France has recently introduced a law which made it illegal for companies to require their employees to check their work email over the weekend. In 2018, a company has been ordered to pay an employee €60,000 (£53,000) for violating this law. This illustrates how much email exchanges have taken over our lives at work. People spend so much time in the office – even more than in their own homes that they’re probably more familiar with their office furniture now than what they have at home. And more often than not, a majority of their time is allotted to writing and answering emails.
In fact, a recent report has revealed that around 112.5 billion emails are sent worldwide daily. While technological devices have allowed us to communicate a lot more efficiently anytime and anywhere, this has caused a huge problem, as well. Now, we’re encouraged to stay online 24 hours, 7 days a week. In the workplace, this isn’t an issue for the subordinates alone. Bosses and managers are tasked to send their reports through emails no matter the time, inquiring about updates and progress. Then, the employees wait by their work email accounts for instructions, and often have to reply immediately for fear of missing an important detail from their supervisors.
What Exactly is Email Overload?
People who use their emails at work often let their inboxes get out of hand due to the lack of a solid system to handle their emails throughout the day. They’ve failed to come up with their own personal process, whether in terms of replying, forwarding, or writing an original message. This results in email overload, which has been proven to have a number of detrimental effects on a person’s productivity and overall performance at work. Some have reported feelings of anxiety and isolation, in addition to their loss of control over their current work environment.
How Can You Handle It?
Superiors should encourage their employees to rely less on emails and increase their face-to-face interactions with other members of the organization. This is especially true once the email chain has been going on for way too long. Also, it should be an established office culture that people shouldn’t send emails after office hours and during the weekend and holidays, so others won’t feel compelled to respond right away.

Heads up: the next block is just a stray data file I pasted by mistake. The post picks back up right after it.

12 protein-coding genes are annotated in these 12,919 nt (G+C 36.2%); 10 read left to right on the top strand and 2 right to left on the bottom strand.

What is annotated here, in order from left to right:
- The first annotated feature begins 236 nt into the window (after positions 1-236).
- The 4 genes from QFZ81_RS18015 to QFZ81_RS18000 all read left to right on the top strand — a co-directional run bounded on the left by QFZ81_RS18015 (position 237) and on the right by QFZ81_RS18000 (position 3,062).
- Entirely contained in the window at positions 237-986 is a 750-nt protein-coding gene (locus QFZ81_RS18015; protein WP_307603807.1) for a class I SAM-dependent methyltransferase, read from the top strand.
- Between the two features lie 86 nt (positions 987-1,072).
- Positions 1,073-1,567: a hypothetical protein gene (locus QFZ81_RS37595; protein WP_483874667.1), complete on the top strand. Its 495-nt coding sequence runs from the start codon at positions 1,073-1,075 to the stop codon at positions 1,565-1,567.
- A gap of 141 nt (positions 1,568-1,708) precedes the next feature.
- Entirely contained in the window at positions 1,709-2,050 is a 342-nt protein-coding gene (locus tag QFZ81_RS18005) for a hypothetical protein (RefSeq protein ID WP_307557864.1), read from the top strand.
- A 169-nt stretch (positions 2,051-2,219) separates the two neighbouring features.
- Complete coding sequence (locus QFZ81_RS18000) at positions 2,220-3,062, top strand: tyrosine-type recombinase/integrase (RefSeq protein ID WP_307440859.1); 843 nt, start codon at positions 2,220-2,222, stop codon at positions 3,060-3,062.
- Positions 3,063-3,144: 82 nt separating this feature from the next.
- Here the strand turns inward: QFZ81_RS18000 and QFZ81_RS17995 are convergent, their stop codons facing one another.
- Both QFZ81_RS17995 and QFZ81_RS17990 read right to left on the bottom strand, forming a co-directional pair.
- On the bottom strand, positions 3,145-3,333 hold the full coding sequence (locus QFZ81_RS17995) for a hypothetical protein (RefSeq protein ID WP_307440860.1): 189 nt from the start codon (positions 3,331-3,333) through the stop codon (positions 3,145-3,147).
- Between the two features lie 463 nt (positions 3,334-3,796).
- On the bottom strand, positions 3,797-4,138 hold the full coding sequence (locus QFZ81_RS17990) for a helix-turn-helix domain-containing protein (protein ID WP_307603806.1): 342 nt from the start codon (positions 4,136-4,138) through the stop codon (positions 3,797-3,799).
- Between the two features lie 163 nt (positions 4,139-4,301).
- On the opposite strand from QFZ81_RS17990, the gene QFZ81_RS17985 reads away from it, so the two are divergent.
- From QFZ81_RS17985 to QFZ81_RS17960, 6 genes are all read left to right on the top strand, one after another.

But if your job highly revolves around sending emails, especially if you work remotely, there are a few things you can do to lessen the load:
Organize your inbox – Create specific folders in your inbox to properly filter and sort through your emails. Use labels such as “Follow up,” “Important,” or any other important keywords depending on the nature of your work which will help you prioritize your tasks.
Delete all the unnecessary necessary – Not all emails you get require an urgent response. Others don’t even need a reply at all. So, prevent yourself from getting overwhelmed by the volume by eliminating as many of these unnecessary emails, such as advertisements, newsletters, and spam.
Know when you should just meet up – Sometimes, work gets done better and faster when people just meet face-to-face instead of having long email exchanges. Not only can this be time-consuming, but they’re also frustrating.
So, the next time you feel that an issue will be resolved better if you talk to that other employee personally, don’t hesitate to get up from your desk and deal with the matter professionally.